SCHUMER PUSHES BIPARTISAN PLAN TO COMBAT DANGEROUS TOXIC ALGAE SPREADS LIKE THOSE FOUND ON LI; FEDERAL TASK FORCE COULD DELIVER FED FUNDS TO LI WATERS—BUT IT REQUIRES CONGRESS TO ACT; PLAN SETS ASIDE UP TO $100 MILLION TO PROTECT MARINE LIFE, BAYS, ESTUARIES—AND DRINKING WATER
Just As Harmful Algae Has Been Detected In 15 Lakes & Ponds Throughout Long Island & Hypoxia Detected in 21 LI Locations, Federal Program That Delivers Resources & Money To Help Fight Problem Needs Reauthorization; Blooms Could Contaminate Drinking Water & Put Recreational Activities At Risk, Prompting Schumer To Push A Plan That Could Mean New Help & Resources For LI
Schumer Says If Bipartisan Plan Can Pass, LI Would Be Eligible For More Resources To Combat Enviro Threat To People & Environment
Schumer: If We Pass This Plan, We Can Better Fight Blooms On LI
On the heels of new data confirming that harmful algae in bays and estuaries continues to spread throughout Nassau and Suffolk Counties, U.S. Senate Minority Leader Charles E. Schumer called on Congress to quickly pass the “Harmful Algal Bloom and Hypoxia Research and Control Act.” Schumer says the bill would help combat the recent rise in toxic algae found in Long Island waterways. And Schumer warned, that left unchecked, these toxic blooms could contaminate drinking water for Long Island residents, as well as damage the local economy dependent on fishing and recreation.
“Knowing there is a federal effort that requires the approval of Congress to help Long Island combat dangerous algae and bloom spreads demands an effort to act,” said U.S. Senator Charles Schumer. “If we pass this plan, we will help protect marine life, bays, estuaries and drinking water while continuing to seek out new dollars and resources exclusively for Long Island. These toxic blooms not only threaten our ecosystems and public health, but also hurt the local economy by closing beaches and limiting recreational activities. Waterways throughout the country, including those on Long Island, need access to the resources this bill provides in order to research and respond to toxic algae more effectively. That’s why I am making a push to get this legislation across the finish line and spread more dollars and researchers to Long Island to fight the blooms.”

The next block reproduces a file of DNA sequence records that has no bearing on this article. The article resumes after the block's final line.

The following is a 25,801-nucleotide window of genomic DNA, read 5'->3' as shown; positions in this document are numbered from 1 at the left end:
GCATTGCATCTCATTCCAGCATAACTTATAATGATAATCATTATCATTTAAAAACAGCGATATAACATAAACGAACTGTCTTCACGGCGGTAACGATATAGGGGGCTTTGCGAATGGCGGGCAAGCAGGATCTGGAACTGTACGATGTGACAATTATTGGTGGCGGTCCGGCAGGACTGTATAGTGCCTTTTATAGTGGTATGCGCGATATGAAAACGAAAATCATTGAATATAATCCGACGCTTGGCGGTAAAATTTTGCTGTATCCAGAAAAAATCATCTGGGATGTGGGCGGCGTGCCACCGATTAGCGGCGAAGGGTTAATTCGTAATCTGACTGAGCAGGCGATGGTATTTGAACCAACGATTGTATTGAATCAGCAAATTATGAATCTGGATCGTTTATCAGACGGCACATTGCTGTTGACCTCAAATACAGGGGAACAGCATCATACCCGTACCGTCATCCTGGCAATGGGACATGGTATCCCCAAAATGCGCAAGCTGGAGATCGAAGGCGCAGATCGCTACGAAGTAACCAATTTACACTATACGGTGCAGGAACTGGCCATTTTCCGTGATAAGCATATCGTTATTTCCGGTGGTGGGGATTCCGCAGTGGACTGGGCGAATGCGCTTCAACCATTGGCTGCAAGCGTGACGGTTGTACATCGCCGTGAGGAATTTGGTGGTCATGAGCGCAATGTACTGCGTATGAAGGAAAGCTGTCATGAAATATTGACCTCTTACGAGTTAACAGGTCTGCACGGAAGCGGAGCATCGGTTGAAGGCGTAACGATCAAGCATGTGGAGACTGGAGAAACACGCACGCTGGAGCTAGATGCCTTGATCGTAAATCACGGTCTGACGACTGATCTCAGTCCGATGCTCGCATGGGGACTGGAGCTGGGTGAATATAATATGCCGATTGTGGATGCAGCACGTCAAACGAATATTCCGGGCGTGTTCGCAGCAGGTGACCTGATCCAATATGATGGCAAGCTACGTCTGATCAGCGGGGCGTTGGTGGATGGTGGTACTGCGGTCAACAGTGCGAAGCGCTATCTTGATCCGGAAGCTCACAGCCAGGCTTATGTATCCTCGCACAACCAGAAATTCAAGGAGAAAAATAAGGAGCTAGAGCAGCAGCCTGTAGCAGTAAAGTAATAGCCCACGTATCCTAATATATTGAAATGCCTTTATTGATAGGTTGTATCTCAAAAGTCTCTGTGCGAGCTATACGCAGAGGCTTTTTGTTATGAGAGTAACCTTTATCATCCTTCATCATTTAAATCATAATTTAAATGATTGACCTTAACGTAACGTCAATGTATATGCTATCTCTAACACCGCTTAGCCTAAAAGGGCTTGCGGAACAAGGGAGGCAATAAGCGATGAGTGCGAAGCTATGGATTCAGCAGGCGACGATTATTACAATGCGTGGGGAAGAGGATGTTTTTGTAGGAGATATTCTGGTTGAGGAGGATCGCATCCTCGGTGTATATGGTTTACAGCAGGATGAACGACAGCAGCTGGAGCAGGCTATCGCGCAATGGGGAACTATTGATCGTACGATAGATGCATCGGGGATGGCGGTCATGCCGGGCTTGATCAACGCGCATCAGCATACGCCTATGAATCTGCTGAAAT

Due to a number of factors, including nitrogen pollution as a result of older wastewater systems, the amount of phosphorous in waterways throughout New York has increased in recent years, causing large algal blooms to grow in the water. Experts say climate change has also brought warmer temperatures and more spring rainfall, both of which favor the growth of algae blooms. According to the EPA, red tides, blue-green algae or cyanobacteria, harmful algal blooms have severe impacts on human, health, aquatic ecosystems and the economy.
According to a Newsday report, the Long Island Clean Water Partnership says that over the past four months harmful algae have made their way into every bay and estuary on Long Island. Specifically, hypoxia was documented in 21 locations throughout Long Island and cases of blue-green algae blooms were documented in 15 lakes and ponds. Schumer today said that this increase in toxic algae has the potential to put ecosystems, drinking water and recreational activities, like boating and swimming, at risk.
Schumer said that the bill, sponsored by Senator Bill Nelson (D-FL), provides funding, but also a research and response framework to combat Blue Green Algal bloom outbreaks throughout the country. Specifically, the bill would authorize $22 million a year for 5 years (2019-2023) to help conduct research on harmful algal blooms and continue an interagency working group to advance the understanding of hypoxia and harmful algal blooms. Additionally, the bill requires the task force submit a scientific assessment to Congress at least every five years of harmful algal blooms in US coastal waters and freshwater systems. Schumer says these kinds of dollars and resources, once enshrined in the law, should be used to help combat the rise of algal blooms in Long Island.